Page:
Lewis, D. A. The human brain revisited: opportunities and challenges in postmortem studies of psychiatric disorders. Neuropsychopharmacology 26, 143–154 (2002).
Kelly, T. M. & Mann, J. J. Validity of DSM-III-R diagnosis by psychological autopsy: a comparison with clinician ante-mortem diagnosis. Acta Psychiatr. Scand. 94, 337–343 (1996).
Endicott, J., Spitzer, R. L., Fleiss, J. L. & Cohen, J. The global assessment scale: a procedure for measuring overall severity of psychiatric disturbance. Arch. Gen. Psychiatry 33, 766–771 (1976).
We thank the families that gave consent for brain tissue collection and interviews to investigators at Columbia University, the New York State Psychiatric Institute and the University of Southern California. We thank teams performing the psychological autopsy interviews and M. J. Bakalian for assistance with laboratory equipment and software. We thank the USC Neurorestoration administration and clinical research staff for their support on this study. We thank A. P. McMahon and members of the Bonaguidi laboratory for helpful discussions.
This work was supported by the National Institutes of Health (NIH) (R00NS089013, R56AG064077 to M.A.B.; MH83862, NS090415, MH94888 to M.B.; U01MH098937 to R.H.C.; MH64168, MH098786 to A.J.D.; MH40210 to V.A.; MH090964 to J.J.M.), the Donald E. and Delia B. Baxter Foundation, the L.K. Whittier Foundation, the Eli and Edythe Broad Foundation (to M.A.B.), the USC Neurorestoration Center (to J.J.R. and C.Y.L.), the Rudi Schulte Research Institute (to C.Y.L.), the American Foundation for Suicide Prevention SRG-0-129-12, the Brain and Behavior Research Foundation Independent Investigator Grant no. 56388, New York Stem Cell Initiative C029157 and C023054, the Dr Brigitt Rok-Potamkin’s Foundation, the Morris Stroud III Center for Study of Quality of Life in Health and Aging (to M.B.) and the American Epilepsy Society (to A.A.).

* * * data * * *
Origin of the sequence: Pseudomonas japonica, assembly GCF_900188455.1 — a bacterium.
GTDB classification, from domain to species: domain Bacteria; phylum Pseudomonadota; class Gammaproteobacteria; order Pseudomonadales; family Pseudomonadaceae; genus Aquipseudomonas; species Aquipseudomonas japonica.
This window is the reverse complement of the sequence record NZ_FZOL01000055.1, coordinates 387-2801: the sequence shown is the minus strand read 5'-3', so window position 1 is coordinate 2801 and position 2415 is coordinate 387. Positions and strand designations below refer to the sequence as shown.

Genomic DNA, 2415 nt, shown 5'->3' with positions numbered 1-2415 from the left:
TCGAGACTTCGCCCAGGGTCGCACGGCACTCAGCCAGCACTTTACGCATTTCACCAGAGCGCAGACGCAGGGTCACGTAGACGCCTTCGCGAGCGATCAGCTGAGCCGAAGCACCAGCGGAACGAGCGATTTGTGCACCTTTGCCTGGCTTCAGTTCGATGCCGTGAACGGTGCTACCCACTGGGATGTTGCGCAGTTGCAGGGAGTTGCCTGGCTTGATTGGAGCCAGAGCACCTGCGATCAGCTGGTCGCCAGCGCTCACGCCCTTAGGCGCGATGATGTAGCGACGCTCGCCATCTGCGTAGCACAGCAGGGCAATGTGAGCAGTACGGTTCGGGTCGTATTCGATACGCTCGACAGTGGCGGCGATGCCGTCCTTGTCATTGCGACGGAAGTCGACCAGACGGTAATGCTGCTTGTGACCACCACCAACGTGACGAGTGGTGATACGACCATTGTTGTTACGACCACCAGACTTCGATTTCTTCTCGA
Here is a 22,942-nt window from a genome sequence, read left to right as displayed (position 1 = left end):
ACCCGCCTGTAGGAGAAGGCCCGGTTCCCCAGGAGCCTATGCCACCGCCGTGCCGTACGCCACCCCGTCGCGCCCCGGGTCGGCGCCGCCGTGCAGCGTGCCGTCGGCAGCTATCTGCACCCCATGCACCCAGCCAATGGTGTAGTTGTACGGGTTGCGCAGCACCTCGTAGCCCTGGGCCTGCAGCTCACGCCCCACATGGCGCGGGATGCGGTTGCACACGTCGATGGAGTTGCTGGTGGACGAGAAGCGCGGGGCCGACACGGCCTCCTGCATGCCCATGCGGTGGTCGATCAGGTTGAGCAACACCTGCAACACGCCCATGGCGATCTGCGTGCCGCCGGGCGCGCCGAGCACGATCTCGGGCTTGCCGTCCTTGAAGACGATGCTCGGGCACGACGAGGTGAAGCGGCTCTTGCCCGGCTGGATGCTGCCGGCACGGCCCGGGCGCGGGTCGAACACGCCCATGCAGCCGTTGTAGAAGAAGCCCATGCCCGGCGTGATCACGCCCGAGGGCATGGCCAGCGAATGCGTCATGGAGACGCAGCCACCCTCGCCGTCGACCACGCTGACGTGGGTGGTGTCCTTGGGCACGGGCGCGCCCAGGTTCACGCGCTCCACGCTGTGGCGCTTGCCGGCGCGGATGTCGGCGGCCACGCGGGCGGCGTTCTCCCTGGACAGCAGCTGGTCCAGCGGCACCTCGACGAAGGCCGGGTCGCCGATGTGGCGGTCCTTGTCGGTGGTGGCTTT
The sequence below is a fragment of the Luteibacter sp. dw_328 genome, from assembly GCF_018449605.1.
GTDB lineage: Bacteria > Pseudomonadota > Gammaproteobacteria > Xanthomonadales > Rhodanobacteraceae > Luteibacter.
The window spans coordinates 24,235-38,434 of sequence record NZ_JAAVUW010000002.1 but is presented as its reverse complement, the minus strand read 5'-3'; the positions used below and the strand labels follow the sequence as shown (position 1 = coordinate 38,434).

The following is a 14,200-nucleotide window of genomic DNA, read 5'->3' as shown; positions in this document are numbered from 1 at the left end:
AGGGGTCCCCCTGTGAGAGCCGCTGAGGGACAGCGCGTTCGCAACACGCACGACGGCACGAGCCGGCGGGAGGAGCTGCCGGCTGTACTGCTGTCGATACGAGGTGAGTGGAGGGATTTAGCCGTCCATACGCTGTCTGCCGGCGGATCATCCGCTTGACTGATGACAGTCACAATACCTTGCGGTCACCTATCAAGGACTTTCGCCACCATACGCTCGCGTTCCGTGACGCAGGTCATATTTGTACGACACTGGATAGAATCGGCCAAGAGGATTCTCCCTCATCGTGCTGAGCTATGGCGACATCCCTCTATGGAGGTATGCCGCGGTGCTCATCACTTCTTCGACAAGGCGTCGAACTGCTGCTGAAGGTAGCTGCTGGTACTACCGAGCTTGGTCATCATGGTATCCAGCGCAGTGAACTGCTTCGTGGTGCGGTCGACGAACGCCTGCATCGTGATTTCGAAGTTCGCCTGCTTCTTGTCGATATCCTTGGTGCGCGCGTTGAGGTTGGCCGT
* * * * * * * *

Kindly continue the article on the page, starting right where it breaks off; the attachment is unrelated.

J.J.M. receives royalties for commercial use of the C-SSRS from the Research Foundation for Mental Hygiene. Work by V.A. related to this paper was completed when she was employed at Columbia University and the New York State Psychiatric Institute; the opinions expressed in this article are the authors’ own and do not reflect the views of the NIH, the Department of Health and Human Services or the United States government. The remaining authors declare no competing interests.
Peer review information
Nature Neuroscience thanks Jeong Ho Lee and the other, anonymous, reviewer(s) for their contribution to the peer review of this work.
Publisher’s note Springer Nature remains neutral with regard to jurisdictional claims in published maps and institutional affiliations.
Extended Data Fig. 1 Relationship among human immature neurons, age, MTLE onset and disease duration.